|Arlen Roth (left) at the Hot Tin Roof in the summer of 2005. Photo by Ralph Stewart
Finding the spark
To hear Arlen Roth play guitar is to witness a master craftsman expressing his skill. Whether it's a soulful blues lick, a blazing electric solo, a hushed acoustic whisper, or a jazz vamp, Mr. Roth imbues the instrument with a formidable blend of precision and feeling. This mastery has earned him accolades from the national press as an authentic living legend of the instrument.
Last year, Mr. Roth began offering guitar lessons on Martha's Vineyard. For those unfamiliar with his work, this is the musical equivalent of a historical writing workshop with David McCullough or a broadcast journalism lesson with Walter Cronkite. In addition to being an accomplished composer and session musician, Mr. Roth is the founder of the Hot Licks video series, the premier instructional video company for guitar players. In addition to producing 26 of Mr. Roth's instructional videos, Hot Licks has released videos by George Benson, Joe Pass, Danny Gatton, Eric Johnson, Duke Robillard, and other greats. Mr. Roth's Island students have had the opportunity to have a one-on-one session with the man Vintage Guitar magazine calls "One of the most influential guitarists of the century."
In a spacious studio room in Aquinnah perched above a garage that houses his collection of vintage automobiles, Mr. Roth reclines in a chair and details his decades-long musical journey. It's a story that begins in a Bronx apartment when the young Arlen began listening to his family's flamenco records. His father, the renowned New Yorker cartoonist Al Roth, encouraged his son to pursue music at an early age. Mr. Roth took a few classical lessons but quickly switched to electric guitar.
"I thought it was the coolest thing going," he recalls.
He attended the High School of Music and Art, a progressive school in Manhattan, before moving on to the Philadelphia College of Art at 16. In college he started his first band, Steel. Weekdays would find him scouting the pawn shops of Philadelphia for vintage guitars while weekends were spent in Woodstock, N.Y., playing at the Sled Hill Cafe. At 18 he left school to make his mark on the Woodstock musical scene. Before long he was being noticed by Paul Butterfield, John Sebastian, Happy and Arty Traum, Rick Danko, Harvey Brooks, and John Simon, producer of The Band. When John Simon called Mr. Roth to offer session work, Mr. Roth was "on cloud nine. I was actually meeting and touching the people that make records."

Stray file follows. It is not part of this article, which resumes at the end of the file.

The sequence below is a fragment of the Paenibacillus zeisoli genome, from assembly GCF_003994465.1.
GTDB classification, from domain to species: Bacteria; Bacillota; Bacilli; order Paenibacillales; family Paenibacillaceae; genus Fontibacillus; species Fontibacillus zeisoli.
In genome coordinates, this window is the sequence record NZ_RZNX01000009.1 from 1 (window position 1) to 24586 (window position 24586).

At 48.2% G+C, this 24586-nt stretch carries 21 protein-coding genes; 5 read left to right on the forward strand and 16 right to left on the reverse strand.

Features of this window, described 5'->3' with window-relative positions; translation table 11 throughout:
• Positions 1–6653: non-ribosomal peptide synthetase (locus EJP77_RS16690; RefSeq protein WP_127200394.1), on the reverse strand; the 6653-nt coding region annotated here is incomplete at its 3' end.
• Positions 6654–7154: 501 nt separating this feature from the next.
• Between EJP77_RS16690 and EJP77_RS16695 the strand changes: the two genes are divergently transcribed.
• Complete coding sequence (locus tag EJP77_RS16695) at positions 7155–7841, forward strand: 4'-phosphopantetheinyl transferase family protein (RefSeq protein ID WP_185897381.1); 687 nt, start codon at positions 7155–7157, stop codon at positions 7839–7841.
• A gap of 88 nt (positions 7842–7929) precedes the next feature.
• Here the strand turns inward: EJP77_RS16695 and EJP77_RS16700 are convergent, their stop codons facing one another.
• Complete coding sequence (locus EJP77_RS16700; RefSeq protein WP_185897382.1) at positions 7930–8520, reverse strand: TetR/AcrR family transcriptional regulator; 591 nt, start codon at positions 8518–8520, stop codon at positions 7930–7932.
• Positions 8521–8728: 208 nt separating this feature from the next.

He received a mere $9 for his first session with Happy and Arty Traum, barely enough to cover the bus fare to the session. More important than the money was the reality of breaking into the ranks of professional musicians. In the years that followed, Mr. Roth toured and played with John Prine, Phoebe Snow, Don McLean, Eric Andersen, Tony Bird, Janis Ian, Pete Seeger, Jack Bruce, Duane Eddy, and gospel great Marion Williams.
During these years Mr. Roth also developed his teaching technique through lessons, books, and tapes. In 1974 Mr. Roth authored "Slide Guitar," still considered the gold standard of slide guitar instruction. The following year he published "How to Play Blues Guitar." The concept of Hot Licks was born when a student who was in the process of moving far away asked for lessons on audio tape. In 1979 Mr. Roth recorded 48 lessons on tape in the blues, R+B, lead, and rock guitar styles. In 1984 the company branched into video and began developing a large roster of guest artists. For ten years he penned the popular column "Hot Guitar" in Guitar Player magazine.